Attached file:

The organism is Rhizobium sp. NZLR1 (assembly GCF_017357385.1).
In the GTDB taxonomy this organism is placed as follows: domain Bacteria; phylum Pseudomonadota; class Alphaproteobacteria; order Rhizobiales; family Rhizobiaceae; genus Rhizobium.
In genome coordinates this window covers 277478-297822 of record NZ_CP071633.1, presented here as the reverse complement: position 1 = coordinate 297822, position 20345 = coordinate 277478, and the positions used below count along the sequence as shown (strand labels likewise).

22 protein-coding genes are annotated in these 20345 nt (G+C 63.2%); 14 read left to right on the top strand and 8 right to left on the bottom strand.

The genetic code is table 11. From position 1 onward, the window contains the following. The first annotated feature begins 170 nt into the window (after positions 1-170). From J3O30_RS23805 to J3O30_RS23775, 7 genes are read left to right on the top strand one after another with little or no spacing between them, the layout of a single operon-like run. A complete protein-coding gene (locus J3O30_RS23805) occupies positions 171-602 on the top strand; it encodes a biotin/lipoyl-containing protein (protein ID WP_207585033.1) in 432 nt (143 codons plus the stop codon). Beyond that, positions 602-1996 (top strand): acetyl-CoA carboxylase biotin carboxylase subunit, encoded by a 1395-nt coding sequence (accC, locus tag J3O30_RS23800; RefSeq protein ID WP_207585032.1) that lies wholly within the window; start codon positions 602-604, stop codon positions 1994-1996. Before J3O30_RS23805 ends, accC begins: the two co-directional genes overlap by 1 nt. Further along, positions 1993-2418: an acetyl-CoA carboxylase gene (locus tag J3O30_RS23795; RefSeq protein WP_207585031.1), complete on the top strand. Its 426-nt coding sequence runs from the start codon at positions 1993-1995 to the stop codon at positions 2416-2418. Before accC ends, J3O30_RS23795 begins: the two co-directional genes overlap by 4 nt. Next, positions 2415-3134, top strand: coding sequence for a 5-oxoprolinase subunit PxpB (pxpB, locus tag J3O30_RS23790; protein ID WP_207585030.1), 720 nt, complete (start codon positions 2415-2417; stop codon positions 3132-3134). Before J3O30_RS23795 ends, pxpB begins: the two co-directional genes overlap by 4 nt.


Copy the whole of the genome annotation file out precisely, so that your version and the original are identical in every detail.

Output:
The organism is Rhizobium sp. NZLR1 (assembly GCF_017357385.1).
In the GTDB taxonomy this organism is placed as follows: domain Bacteria; phylum Pseudomonadota; class Alphaproteobacteria; order Rhizobiales; family Rhizobiaceae; genus Rhizobium.
In genome coordinates this window covers 277478-297822 of record NZ_CP071633.1, presented here as the reverse complement: position 1 = coordinate 297822, position 20345 = coordinate 277478, and the positions used below count along the sequence as shown (strand labels likewise).

22 protein-coding genes are annotated in these 20345 nt (G+C 63.2%); 14 read left to right on the top strand and 8 right to left on the bottom strand.

The genetic code is table 11. From position 1 onward, the window contains the following. The first annotated feature begins 170 nt into the window (after positions 1-170). From J3O30_RS23805 to J3O30_RS23775, 7 genes are read left to right on the top strand one after another with little or no spacing between them, the layout of a single operon-like run. A complete protein-coding gene (locus J3O30_RS23805) occupies positions 171-602 on the top strand; it encodes a biotin/lipoyl-containing protein (protein ID WP_207585033.1) in 432 nt (143 codons plus the stop codon). Beyond that, positions 602-1996 (top strand): acetyl-CoA carboxylase biotin carboxylase subunit, encoded by a 1395-nt coding sequence (accC, locus tag J3O30_RS23800; RefSeq protein ID WP_207585032.1) that lies wholly within the window; start codon positions 602-604, stop codon positions 1994-1996. Before J3O30_RS23805 ends, accC begins: the two co-directional genes overlap by 1 nt. Further along, positions 1993-2418: an acetyl-CoA carboxylase gene (locus tag J3O30_RS23795; RefSeq protein WP_207585031.1), complete on the top strand. Its 426-nt coding sequence runs from the start codon at positions 1993-1995 to the stop codon at positions 2416-2418. Before accC ends, J3O30_RS23795 begins: the two co-directional genes overlap by 4 nt. Next, positions 2415-3134, top strand: coding sequence for a 5-oxoprolinase subunit PxpB (pxpB, locus tag J3O30_RS23790; protein ID WP_207585030.1), 720 nt, complete (start codon positions 2415-2417; stop codon positions 3132-3134). Before J3O30_RS23795 ends, pxpB begins: the two co-directional genes overlap by 4 nt.